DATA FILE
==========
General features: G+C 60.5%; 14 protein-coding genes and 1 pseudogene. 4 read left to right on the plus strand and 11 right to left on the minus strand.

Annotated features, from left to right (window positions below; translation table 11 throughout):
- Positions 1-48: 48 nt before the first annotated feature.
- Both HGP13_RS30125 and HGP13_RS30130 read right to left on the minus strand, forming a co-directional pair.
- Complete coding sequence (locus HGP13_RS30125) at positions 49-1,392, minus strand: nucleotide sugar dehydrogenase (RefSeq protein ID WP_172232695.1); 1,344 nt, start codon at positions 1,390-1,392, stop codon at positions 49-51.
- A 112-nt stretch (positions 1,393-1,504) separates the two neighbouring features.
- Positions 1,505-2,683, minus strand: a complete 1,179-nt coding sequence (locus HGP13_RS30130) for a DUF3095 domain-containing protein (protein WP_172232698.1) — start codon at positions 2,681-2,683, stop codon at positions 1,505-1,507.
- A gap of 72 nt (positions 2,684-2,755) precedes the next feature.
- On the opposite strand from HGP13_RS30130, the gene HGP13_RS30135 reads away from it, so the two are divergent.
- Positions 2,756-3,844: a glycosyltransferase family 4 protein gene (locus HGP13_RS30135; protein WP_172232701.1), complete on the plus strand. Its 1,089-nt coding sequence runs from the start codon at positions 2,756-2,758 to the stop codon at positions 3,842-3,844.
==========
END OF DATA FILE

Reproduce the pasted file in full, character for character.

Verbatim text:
General features: G+C 60.5%; 14 protein-coding genes and 1 pseudogene. 4 read left to right on the plus strand and 11 right to left on the minus strand.

Annotated features, from left to right (window positions below; translation table 11 throughout):
- Positions 1-48: 48 nt before the first annotated feature.
- Both HGP13_RS30125 and HGP13_RS30130 read right to left on the minus strand, forming a co-directional pair.
- Complete coding sequence (locus HGP13_RS30125) at positions 49-1,392, minus strand: nucleotide sugar dehydrogenase (RefSeq protein ID WP_172232695.1); 1,344 nt, start codon at positions 1,390-1,392, stop codon at positions 49-51.
- A 112-nt stretch (positions 1,393-1,504) separates the two neighbouring features.
- Positions 1,505-2,683, minus strand: a complete 1,179-nt coding sequence (locus HGP13_RS30130) for a DUF3095 domain-containing protein (protein WP_172232698.1) — start codon at positions 2,681-2,683, stop codon at positions 1,505-1,507.
- A gap of 72 nt (positions 2,684-2,755) precedes the next feature.
- On the opposite strand from HGP13_RS30130, the gene HGP13_RS30135 reads away from it, so the two are divergent.
- Positions 2,756-3,844: a glycosyltransferase family 4 protein gene (locus HGP13_RS30135; protein WP_172232701.1), complete on the plus strand. Its 1,089-nt coding sequence runs from the start codon at positions 2,756-2,758 to the stop codon at positions 3,842-3,844.